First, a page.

NOAA’s Space Weather Prediction Center is planning to discontinue its space weather message broadcast, which airs on radio station WWV on minute 18 and on WWVH on minute 45.
Technically these are called “synoptic Geo-Alert products.” The broadcast is to be discontinued in Sept. 6. The Space Weather website states that the information remains available via other channels including its Product Subscription Service — the WWV product can be found under the “Forecast and Summaries” section — and at its website.
The SWPC, part of the National Weather Service, generates space weather alerts, watches and warnings. Space weather includes solar and geophysical events that affect satellites, power grids, communications, navigation and other systems. SWPC also explores and evaluates new models and products and transitions them into operations.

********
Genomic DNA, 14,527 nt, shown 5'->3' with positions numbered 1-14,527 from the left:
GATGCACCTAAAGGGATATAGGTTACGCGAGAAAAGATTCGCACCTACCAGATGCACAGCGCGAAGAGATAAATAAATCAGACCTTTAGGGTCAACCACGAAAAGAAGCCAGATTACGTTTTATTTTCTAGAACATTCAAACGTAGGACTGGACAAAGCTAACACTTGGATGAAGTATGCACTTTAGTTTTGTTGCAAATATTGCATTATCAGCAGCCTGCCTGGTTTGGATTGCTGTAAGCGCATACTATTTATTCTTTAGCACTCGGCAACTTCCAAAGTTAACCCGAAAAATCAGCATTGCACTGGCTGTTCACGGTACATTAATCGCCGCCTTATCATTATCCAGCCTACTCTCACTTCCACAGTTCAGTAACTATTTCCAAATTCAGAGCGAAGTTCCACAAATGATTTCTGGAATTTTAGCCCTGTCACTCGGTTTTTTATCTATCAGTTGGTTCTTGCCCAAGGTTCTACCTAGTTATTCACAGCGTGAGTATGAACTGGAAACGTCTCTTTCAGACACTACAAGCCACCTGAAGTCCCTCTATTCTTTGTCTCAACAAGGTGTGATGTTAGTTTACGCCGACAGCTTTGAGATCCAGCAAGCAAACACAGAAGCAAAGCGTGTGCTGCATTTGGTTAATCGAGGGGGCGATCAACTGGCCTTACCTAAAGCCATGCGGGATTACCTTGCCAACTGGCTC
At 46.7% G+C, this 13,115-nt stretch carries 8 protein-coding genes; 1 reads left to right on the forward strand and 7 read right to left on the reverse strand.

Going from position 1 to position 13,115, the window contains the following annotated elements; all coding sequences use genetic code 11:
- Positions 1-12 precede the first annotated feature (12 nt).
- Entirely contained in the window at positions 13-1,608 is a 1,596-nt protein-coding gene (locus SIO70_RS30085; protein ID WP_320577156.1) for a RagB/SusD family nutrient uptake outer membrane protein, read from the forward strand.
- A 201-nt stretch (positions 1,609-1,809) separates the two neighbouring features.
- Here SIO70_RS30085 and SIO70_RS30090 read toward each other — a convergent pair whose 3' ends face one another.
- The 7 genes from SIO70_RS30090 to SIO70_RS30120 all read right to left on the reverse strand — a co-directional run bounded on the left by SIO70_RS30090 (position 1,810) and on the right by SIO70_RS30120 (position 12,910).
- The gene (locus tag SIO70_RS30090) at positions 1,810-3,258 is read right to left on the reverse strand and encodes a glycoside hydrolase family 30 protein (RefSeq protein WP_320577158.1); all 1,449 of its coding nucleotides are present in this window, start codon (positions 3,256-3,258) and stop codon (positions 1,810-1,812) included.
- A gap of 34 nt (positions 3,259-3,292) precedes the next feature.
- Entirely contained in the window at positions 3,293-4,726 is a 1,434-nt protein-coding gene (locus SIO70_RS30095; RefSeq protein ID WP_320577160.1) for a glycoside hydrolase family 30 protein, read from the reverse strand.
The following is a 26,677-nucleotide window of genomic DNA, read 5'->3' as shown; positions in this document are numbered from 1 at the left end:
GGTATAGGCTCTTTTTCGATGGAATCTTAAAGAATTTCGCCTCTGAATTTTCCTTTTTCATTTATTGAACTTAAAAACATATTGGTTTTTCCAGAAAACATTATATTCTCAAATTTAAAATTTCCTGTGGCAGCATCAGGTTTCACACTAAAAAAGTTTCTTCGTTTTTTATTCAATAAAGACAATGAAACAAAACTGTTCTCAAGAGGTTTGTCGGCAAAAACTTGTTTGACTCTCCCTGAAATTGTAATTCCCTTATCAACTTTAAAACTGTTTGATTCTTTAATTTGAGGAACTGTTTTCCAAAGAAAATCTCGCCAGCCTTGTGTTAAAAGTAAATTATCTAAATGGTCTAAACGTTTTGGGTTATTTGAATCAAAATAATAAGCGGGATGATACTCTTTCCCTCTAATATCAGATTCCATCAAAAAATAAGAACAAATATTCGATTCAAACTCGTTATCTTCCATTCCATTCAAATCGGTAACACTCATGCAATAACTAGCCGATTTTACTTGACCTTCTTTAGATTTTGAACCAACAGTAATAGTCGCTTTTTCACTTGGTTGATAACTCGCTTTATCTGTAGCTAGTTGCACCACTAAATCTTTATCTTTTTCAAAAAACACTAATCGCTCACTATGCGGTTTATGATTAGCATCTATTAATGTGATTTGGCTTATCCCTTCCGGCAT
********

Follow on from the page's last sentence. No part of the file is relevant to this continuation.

Radio World sent an inquiry e-mail and received this response from Patrick V. Gajdys of the SWPC:
“The reason for discontinuing this service is entirely budget-driven. As we begin to receive reductions to our funding levels, we are forced to examine our entire program and make cuts. The WWV service costs are quite high and the information we provide on it is currently duplicated via the Internet service we listed on the spaceweather.gov/wwv web page. A very large majority of our customers use our Internet feeds, so when comparing the two duplicate services it was clear to us that the WWV service was that most logical service to cut.”
Gajdys said, “All comments received will be compiled and presented to NWS before stopping the transmissions.”
The center invited e-mailed comments and questions to email@example.com.
— Paul McLane